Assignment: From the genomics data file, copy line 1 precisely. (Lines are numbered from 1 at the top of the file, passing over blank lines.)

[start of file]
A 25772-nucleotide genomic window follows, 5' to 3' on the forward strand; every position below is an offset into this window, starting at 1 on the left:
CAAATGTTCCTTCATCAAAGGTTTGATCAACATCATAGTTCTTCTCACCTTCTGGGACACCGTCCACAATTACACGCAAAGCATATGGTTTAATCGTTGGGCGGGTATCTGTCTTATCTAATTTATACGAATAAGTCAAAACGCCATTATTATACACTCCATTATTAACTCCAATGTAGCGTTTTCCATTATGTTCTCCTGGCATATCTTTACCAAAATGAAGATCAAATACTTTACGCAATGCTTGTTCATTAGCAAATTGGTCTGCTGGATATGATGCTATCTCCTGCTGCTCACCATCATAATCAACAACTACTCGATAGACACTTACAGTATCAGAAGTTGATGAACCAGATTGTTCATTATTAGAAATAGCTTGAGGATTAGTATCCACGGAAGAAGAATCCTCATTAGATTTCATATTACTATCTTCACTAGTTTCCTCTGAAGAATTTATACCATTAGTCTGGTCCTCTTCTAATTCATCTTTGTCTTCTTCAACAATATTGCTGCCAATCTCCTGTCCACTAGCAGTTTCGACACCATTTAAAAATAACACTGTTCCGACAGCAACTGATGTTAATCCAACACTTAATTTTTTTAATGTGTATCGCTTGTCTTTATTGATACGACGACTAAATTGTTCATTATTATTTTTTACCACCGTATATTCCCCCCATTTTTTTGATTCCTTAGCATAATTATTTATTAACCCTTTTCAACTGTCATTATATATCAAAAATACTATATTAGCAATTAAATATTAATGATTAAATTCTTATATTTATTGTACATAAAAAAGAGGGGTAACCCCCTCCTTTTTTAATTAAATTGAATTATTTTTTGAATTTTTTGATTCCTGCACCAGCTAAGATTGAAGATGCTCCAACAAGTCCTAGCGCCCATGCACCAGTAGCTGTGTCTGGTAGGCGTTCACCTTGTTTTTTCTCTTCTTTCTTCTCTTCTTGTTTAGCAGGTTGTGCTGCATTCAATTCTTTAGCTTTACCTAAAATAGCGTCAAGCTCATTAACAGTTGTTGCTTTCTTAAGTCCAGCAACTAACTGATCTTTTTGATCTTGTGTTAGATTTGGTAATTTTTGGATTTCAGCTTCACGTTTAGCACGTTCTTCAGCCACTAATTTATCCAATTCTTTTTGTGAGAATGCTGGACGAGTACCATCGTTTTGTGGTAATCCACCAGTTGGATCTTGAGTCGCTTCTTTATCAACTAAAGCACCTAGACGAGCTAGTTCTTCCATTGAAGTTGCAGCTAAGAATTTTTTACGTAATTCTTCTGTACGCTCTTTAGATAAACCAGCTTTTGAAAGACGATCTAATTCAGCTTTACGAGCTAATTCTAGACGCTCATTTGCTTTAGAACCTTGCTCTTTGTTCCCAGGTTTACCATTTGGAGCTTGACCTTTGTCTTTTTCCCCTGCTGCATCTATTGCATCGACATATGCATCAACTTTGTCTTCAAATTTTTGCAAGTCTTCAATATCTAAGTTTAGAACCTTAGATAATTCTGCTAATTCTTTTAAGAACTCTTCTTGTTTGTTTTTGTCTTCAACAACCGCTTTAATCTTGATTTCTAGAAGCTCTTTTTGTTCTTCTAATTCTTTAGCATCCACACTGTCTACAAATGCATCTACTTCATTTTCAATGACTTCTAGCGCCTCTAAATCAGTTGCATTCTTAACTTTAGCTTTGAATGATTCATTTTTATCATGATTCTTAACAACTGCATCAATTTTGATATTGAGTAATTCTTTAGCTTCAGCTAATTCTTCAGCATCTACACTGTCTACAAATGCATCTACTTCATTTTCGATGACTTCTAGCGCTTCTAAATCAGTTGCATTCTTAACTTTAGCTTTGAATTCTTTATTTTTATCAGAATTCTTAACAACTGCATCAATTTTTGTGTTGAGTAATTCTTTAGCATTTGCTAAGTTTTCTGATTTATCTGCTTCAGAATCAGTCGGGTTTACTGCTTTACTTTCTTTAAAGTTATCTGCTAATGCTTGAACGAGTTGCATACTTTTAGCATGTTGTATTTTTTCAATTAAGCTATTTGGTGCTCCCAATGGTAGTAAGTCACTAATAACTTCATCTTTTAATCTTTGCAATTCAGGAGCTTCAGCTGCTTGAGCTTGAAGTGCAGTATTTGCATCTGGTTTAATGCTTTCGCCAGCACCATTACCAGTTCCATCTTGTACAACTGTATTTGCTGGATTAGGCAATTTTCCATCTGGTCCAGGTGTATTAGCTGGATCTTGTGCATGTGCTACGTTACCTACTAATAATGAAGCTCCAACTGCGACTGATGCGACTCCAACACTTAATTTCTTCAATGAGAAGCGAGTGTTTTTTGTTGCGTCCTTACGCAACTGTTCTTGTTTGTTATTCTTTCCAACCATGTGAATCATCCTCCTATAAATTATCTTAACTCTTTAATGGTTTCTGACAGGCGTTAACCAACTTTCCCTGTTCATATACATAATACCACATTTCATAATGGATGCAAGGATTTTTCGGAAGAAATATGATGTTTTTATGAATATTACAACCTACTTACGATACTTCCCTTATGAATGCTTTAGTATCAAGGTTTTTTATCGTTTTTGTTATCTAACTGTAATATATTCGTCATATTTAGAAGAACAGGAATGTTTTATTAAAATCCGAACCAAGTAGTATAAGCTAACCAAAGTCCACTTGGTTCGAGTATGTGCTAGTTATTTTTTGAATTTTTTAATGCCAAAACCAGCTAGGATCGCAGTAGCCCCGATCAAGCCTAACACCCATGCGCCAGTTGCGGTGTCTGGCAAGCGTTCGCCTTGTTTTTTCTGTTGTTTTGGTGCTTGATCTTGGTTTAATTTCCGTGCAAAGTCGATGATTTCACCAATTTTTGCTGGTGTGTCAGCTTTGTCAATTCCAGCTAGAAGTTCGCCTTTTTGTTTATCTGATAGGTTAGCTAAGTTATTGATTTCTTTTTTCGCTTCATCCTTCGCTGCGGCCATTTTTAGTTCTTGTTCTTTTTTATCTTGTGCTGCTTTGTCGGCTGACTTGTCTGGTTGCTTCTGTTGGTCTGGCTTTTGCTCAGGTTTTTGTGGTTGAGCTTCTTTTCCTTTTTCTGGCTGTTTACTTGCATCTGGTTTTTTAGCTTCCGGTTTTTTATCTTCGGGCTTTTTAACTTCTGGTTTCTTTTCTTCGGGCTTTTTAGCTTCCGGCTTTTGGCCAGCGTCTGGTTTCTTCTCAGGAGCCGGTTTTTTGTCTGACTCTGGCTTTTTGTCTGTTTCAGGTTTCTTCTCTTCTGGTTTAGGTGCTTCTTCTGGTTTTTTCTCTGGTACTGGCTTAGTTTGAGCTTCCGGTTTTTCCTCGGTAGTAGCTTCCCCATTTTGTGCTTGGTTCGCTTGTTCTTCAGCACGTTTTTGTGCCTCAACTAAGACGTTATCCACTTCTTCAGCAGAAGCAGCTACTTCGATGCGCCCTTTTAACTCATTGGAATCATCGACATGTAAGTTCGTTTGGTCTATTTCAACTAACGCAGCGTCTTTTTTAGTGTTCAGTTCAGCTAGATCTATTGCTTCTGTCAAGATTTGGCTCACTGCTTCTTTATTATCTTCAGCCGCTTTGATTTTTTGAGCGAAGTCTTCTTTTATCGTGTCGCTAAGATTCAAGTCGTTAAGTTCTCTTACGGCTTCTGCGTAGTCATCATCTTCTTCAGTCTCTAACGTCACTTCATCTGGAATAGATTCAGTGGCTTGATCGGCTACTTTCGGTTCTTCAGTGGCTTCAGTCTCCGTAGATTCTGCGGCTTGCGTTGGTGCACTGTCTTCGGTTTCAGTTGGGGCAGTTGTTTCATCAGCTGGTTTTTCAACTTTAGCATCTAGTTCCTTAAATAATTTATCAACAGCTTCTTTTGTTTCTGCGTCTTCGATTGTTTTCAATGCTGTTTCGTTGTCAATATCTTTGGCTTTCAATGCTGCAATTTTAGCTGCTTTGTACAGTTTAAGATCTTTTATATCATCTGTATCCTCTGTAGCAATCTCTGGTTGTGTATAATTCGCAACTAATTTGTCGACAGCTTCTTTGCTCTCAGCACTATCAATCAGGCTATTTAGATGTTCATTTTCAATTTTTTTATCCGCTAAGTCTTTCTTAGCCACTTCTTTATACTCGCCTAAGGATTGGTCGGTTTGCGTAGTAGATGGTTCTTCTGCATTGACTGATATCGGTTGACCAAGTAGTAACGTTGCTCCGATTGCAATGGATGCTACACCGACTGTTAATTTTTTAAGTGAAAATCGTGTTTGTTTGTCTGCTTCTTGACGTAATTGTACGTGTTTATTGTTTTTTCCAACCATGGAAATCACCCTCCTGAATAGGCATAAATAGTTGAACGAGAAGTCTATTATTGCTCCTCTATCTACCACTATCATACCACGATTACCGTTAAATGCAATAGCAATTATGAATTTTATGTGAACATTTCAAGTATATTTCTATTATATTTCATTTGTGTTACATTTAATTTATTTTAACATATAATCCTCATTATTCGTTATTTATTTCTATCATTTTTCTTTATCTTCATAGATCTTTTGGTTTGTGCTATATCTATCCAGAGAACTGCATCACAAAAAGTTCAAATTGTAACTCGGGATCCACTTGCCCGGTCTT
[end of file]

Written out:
A 25772-nucleotide genomic window follows, 5' to 3' on the forward strand; every position below is an offset into this window, starting at 1 on the left: